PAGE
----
Last week we considered the statement why ever is it necessary to make laws, when the law is never perfectly right? What is being suggested is that it is impossible for a body of man-made laws to effectively govern a state or an organization because it would be difficult to frame laws that cater to the myriad of situations that everyone would meet in their lifetime. The question is what guiding light would we follow to ensure that we live up to the high standards required of a human birth? Clearly it would be impossible to follow let alone be aware of the huge volume of man-made law let alone be aware of all the Acts, subsections, and rules.
I suppose what needs to be confirmed firstly is what is required, at a fundamental level, of human beings at large, to ensure that we all live in harmony with each other and with nature, assuming we desire to live a happy and well-ordered life free of anxiety and stress. But deeper then this is every humans duty to discover the finer laws of the creation and to discover our essentials beings in the process.
What might have escaped our attention is that the Law is designed to enable those who follow the Law to be happy. Unless we can examine our opinions to discover which of these concur with a body of law that is Just and Permanent, we will never attain that happiness that is the birthright of all humans. Once again Plato gives us a clue and says that right opinion is turned into knowledge and made stable by causal reasoning or literally reasoning of cause and he says that this is the same as recollection so what is your sense of what is meant by causal reasoning, which is the same as recollection, as a means of making right opinion stable and turning it into knowledge? In the dialogue we have so far been considering, this is what the Stranger has been trying to elicit from the young Socrates. What this implies is that this knowledge is inherent within all of us and is brought to the fore by this process of causal reasoning that through the awakening of recollection, is made manifest. If you recall Socrates likened his skill to that of a midwife who brings forth this knowledge through a process of dialectic.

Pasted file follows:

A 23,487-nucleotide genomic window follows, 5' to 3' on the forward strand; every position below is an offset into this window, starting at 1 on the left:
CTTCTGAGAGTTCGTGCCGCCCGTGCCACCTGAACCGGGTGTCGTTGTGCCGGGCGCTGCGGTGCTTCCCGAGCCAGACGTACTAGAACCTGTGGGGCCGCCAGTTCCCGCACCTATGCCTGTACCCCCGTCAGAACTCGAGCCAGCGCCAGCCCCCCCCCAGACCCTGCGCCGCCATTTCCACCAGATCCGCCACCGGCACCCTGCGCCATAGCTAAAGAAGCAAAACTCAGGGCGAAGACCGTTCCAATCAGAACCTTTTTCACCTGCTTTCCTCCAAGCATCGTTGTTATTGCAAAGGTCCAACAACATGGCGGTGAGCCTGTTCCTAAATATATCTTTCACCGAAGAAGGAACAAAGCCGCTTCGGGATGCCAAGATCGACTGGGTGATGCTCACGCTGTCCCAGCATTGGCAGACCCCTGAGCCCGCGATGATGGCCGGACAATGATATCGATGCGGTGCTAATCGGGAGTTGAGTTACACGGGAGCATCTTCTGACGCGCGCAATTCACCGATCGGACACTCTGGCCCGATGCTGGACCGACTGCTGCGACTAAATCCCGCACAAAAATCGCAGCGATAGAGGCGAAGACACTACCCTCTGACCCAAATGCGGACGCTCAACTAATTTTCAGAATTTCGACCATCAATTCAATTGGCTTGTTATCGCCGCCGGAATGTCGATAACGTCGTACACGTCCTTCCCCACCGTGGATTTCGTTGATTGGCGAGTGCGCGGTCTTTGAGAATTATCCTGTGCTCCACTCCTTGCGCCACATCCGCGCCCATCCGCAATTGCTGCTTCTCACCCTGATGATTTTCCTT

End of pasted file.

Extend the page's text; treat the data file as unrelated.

So let is continue where we left off last week and let’s take the example of a physician, or even a gymnastic trainer, who intends to be abroad and away from those he is looking after for a considerable time. If he thought that the sick people, or those undergoing training, would not remember his instructions, would he write down some reminders for them, if wanted to?
Str: Consider the case of the person who has written laws, or framed unwritten laws, concerning just and unjust behaviour, noble and base practices, good and bad actions, intended for herds of human beings, who are herded in their particular cities based upon the laws of these writers. Is it really not permissible for different instructions, at variance with these, to be issued by the person who has the relevant skill and has written them down, or someone else like him who arrives on the scene? Or would this prohibition, in truth, appear every bit as ridiculous as the previous one?
Y Soc: Of course it would.
Str: Now, do you know the argument that most people present in such a circumstance?
Y Soc: Nothing relevant comes to mind at the moment.
Str: Well, it sounds plausible enough, for they declare, that if someone realises that there are laws at variance with those of former generations but better, he may institute his laws once he has persuaded his own city in each case, but not otherwise.
Y Soc: What about that? Is it not the right way to proceed?
Str: Perhaps, but what if someone were to enforce the better course, without using persuasion? Tell me what the name of that enforcement will be. But no, not yet; answer in relation to the previous example first.